Every school community council develops a plan that is designed to address the school’s greatest academic need(s). The plan should describe specific, measurable goals the council has set for student achievement, planned expenditures, and how progress will be measured. The school community council will also submit a progress report in the spring, as the plan is being implemented, and a final report after the school year ends and financial records are entered.
Enoch Elementary’s current year plan, progress plan (if available), and previous years final reports are available on the School Land Trust Program Plan webpage.
What is Utah Trust Lands?
Starting in 1785, the Founding Fathers created a plan whereby territories were granted land before statehood to support schools. In 1894, shortly before Utah became a state, Congress created a land trust including one-ninth of the land of the state to support our public schools. Today, schools still have 3.3 million acres scattered around the state. If these scattered parcels were combined, it would make a parcel of land about the size of the state of Connecticut. These lands are held by the state as trustee for our public schools, which are the beneficiaries (or those that benefit from the proceeds from the trust). The lands are managed by the School and Institutional Trust Lands Administration (SITLA). All net revenue is saved in the permanent State School Fund, which is now over $1 billion. Since 1995, when SITLA was created by the legislature, net revenue has increased from $15 million to about $80 million annually through prudent and profitable management of the lands.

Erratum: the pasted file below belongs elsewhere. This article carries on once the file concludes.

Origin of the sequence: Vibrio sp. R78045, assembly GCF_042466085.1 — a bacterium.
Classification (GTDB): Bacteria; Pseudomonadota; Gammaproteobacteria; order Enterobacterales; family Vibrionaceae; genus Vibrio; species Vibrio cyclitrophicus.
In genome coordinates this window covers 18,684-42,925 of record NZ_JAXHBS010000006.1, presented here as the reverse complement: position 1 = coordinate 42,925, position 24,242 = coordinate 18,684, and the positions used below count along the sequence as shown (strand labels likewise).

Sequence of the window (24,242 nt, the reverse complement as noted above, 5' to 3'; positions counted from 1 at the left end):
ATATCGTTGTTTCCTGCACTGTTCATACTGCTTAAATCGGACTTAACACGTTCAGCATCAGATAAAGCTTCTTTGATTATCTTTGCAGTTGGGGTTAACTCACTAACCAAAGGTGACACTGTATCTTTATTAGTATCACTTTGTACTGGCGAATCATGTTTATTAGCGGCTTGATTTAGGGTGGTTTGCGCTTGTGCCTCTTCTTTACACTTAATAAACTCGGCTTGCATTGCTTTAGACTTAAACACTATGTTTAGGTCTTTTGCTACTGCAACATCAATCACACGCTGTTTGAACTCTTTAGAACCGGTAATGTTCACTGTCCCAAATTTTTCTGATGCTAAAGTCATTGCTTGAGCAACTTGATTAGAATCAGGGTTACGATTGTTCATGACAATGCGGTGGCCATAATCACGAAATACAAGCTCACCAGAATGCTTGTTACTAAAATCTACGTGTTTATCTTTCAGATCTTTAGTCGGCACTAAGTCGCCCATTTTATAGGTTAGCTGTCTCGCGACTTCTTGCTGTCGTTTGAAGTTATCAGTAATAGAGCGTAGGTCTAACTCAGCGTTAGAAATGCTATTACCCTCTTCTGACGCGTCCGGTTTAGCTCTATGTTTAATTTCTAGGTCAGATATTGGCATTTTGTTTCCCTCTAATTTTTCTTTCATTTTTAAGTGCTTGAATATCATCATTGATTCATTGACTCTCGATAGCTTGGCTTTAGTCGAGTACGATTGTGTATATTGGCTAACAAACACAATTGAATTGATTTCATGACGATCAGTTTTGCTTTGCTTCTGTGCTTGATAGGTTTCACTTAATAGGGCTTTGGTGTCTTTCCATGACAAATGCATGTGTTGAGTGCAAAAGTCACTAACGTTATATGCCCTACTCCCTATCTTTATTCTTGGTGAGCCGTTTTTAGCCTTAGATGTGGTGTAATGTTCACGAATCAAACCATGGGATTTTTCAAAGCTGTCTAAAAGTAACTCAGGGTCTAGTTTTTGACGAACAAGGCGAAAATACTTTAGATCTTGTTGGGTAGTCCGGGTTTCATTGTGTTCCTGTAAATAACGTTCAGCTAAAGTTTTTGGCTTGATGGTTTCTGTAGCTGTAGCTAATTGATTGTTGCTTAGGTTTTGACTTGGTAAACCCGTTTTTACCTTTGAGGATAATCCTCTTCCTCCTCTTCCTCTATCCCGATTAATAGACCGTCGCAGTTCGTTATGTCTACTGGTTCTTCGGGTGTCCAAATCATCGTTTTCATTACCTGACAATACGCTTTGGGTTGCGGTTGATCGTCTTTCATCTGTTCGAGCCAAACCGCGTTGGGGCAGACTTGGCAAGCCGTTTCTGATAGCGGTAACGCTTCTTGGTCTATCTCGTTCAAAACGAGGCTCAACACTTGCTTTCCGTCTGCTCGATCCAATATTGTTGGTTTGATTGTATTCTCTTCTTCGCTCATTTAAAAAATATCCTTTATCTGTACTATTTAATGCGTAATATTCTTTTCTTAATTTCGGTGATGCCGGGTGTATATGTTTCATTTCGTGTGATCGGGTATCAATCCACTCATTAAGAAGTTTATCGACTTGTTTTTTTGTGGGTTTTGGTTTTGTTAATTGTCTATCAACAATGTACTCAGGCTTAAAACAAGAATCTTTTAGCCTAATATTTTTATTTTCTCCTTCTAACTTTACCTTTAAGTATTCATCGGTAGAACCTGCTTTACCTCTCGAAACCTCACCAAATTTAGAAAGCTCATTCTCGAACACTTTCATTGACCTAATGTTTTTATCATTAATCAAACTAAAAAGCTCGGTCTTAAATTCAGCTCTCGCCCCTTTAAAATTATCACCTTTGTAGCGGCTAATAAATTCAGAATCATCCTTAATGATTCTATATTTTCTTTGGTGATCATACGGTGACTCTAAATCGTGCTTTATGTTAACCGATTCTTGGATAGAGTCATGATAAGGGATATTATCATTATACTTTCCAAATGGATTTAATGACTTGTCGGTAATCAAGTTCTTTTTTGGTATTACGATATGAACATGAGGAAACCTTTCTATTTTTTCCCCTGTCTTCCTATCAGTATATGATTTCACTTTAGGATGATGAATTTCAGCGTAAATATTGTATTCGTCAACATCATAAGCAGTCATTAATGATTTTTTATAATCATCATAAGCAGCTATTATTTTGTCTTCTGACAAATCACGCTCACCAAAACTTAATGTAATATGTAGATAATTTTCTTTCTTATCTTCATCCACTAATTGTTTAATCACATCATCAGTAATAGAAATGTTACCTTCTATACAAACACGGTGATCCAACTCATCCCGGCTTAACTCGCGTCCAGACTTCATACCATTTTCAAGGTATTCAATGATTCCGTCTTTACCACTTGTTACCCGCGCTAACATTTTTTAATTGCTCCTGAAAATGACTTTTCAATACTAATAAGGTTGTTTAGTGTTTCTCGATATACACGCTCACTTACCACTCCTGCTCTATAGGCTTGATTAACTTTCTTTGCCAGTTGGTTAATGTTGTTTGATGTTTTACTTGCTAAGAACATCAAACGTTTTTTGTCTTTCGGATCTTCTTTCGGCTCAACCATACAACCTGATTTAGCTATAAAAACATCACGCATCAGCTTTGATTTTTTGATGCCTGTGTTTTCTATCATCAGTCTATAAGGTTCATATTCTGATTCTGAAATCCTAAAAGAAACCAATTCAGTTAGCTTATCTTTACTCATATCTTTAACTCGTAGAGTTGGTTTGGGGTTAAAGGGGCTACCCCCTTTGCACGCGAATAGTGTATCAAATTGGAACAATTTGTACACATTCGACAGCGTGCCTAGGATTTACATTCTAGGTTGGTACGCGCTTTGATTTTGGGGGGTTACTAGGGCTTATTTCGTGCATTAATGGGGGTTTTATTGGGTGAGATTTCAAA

What are Trust Funds?
The Utah Enabling Act required the establishment of a permanent school fund. All net proceeds of the trust lands are deposited in the fund. Like an endowment, the principle is never spent; only the interest and dividends are distributed to support public schools. The capital gains are reinvested to grow the fund and its impact on students. The permanent State School Fund has grown from $18 million (1983) to over $1.3 billion (2012) because of the involvement of the education community, the subsequent support of the legislature, increasing revenues coming from the land and the prudent investment of the fund. The Utah Constitution guarantees this fund against loss or diversion.
How the Program works…
Each school elects a school community council consisting of parents, teachers and the principal. Charter schools are not required to have a council but instead have trust land committees that make decisions about the School LAND Trust Program. LAND stands for Learning And Nurturing Development. Your council or committee prepares a plan that identifies the school’s greatest academic need(s). Plans are submitted on the Utah Trust Lands website. The plans are approved by local school boards for implementation the following school year. Your council or committee receives an annual dividend from the permanent State School Fund every July to implement your school’s approved plan during the next school year.
(This information regarding School Land Trust was taken directly from the Utah Trust Lands website.)